And now, as the father of a toddler, he’s headed to UPPAbaby, a Massachusetts-based manufacturer of car seats and strollers.
“One of the reasons they hired me was my experience in UX/UI,” he says of user experience and user interface design, or the way a computer program is presented or works. “They don’t really have much of that on their team right now, and before I came to UConn, I didn’t have much of that either. Without UConn and without DMD, I wouldn’t have this job. I wouldn’t have this opportunity.”
Kindle’s work, “Emerald City Sequence,” which also is on display at the Benton, draws its inspiration from the 1978 film “The Wiz,” a movie she says she watches or a score she listens to at least weekly.
“This is my take on the Emerald City sequence scene, where they go through the different colors,” she says of the 30-plus circular paintings hung randomly that comprise the 8-by-25.5-foot piece. “I work in abstraction, and I think about abstraction as these opportunities to recreate new realities for Black bodies to exist in. And ‘The Wiz’ was literally that, super Afro-futuristic, and the Emerald City sequence is luxury everywhere with furs, rubies, gold, fancy cars. Just seeing that as a child wasn’t an everyday occurrence for me. Within art and abstractions, I have the power to create those realities. That’s what I did with this piece.”
She says the individual pieces in the full work represent crowns of hair, with the bumps, twists, and texture of real-life hair, only depicted in jewel tones. Larger canvases painted in black were taken from her exhibit “A Dream Transformed” at the Jorgensen Gallery early this year.
At the start of the pandemic, Kindle says she cut her hair for the first time for artistic purposes, feeling like she was shedding what she describes as a direct witness to past trauma and experiences – a person’s hair.
“There are many artists who make work about hair because it’s such a part of our identity,” she says. “Even outside of Blackness there are a lot of people of different identities who make work about hair. Hair, a single strand is weightless, but think about that strand. It tells everything about your body from health to stress.”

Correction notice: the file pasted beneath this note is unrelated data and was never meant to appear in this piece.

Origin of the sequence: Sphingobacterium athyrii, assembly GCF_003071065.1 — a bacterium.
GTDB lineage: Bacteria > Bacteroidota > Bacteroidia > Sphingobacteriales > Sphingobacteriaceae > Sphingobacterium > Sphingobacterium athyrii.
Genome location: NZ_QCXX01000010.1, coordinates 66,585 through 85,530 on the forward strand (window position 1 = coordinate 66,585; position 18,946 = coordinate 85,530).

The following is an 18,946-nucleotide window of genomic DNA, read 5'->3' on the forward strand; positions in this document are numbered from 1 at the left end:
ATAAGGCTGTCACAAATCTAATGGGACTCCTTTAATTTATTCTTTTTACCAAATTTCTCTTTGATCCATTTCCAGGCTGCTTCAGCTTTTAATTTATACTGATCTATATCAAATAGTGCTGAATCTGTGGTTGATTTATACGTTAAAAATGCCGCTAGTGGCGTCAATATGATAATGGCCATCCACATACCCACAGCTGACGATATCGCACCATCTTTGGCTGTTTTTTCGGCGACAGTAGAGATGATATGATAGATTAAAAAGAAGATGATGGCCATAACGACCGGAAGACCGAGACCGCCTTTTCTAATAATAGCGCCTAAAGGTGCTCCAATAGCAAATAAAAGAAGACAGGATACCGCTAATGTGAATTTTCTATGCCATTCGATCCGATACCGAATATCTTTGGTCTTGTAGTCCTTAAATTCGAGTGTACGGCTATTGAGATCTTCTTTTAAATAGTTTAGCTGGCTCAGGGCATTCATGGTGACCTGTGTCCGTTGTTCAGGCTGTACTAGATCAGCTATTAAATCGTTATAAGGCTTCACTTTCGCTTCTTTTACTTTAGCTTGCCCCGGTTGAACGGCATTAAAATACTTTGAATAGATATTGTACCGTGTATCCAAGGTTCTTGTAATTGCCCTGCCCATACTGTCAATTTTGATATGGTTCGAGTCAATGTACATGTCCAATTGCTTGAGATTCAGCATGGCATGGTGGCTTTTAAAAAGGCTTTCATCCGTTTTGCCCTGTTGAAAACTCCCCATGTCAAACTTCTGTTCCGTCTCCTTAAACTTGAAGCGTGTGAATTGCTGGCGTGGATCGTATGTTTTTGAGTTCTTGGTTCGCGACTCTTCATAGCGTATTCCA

After graduation, Kindle is making a go of full-time artist life with a June show lined up in Nashville and one in California in November. She’s applied for some residencies and is considering a move to New York City. Between shows and continued work, she says she might break for a teaching opportunity, something she loved while doing her graduate work.
“It’s just about finding what you love,” she says. “I don’t feel like I’m working. I don’t feel like I’ve worked in years. I just love what I do so much. It allows me into so many new places that I would have never been able to be in had I just continued to live in fear – like working with students and showing at different universities. Working with the students here, especially the undergrad students, I just love it. Art allows me to flow freely and do my part.”
Hernandez was the beneficiary of Kindle’s teaching and has 17 pieces in the BFA show at the Art Building.
She starts with shredded newspaper that’s ground into a pulp. Additives make it into a clay and then begins the sculpting on a wooden panel. Once dry, a finished piece looks like concrete – until Hernandez adds color.
She leans toward shades of blue, red, purple, and white, which to her evokes the colors of the universe, and favors one piece that looks like a cupped tulip in red with a single yellow stamen: “I got the inspiration from a painting by another artist. He named his piece ‘The Flaming One’ and mine reminds me of ‘The Chosen One.’ I guess that’s what I would name it because it’s one object being the center point and it’s like a becoming, a big transformation,” she says.
Post-graduation, Hernandez says she’s still considering her options and is looking at post-baccalaureate programs to give her more experience and let her test the possibility of grad school. One thing is certain, she wants to find a way to make art work for her.
“It’s not going to happen right away,” she says. “But I know it will happen.”
The “2022 Studio Art + Digital Media and Design Master of Fine Arts Thesis Exhibition” is open at The William Benton Museum of Art through May 8. It features graduate students from both departments.
The 2022 BFA Exhibition for art and art history undergraduates is open at the Art Building, 830 Bolton Road, Storrs, until April 28. A website dedicated to the exhibit will go online in early May.
“Resilience: 2022 UConn Digital Media & Design BFA Senior Exhibition,” featuring more than two dozen undergraduate DMD students, is open at the Jorgensen Gallery until April 29. It also is available online.
Original Article via UConn Today: https://today.uconn.edu/2022/04/spring-art-shows-put-graduating-students-work-on-display/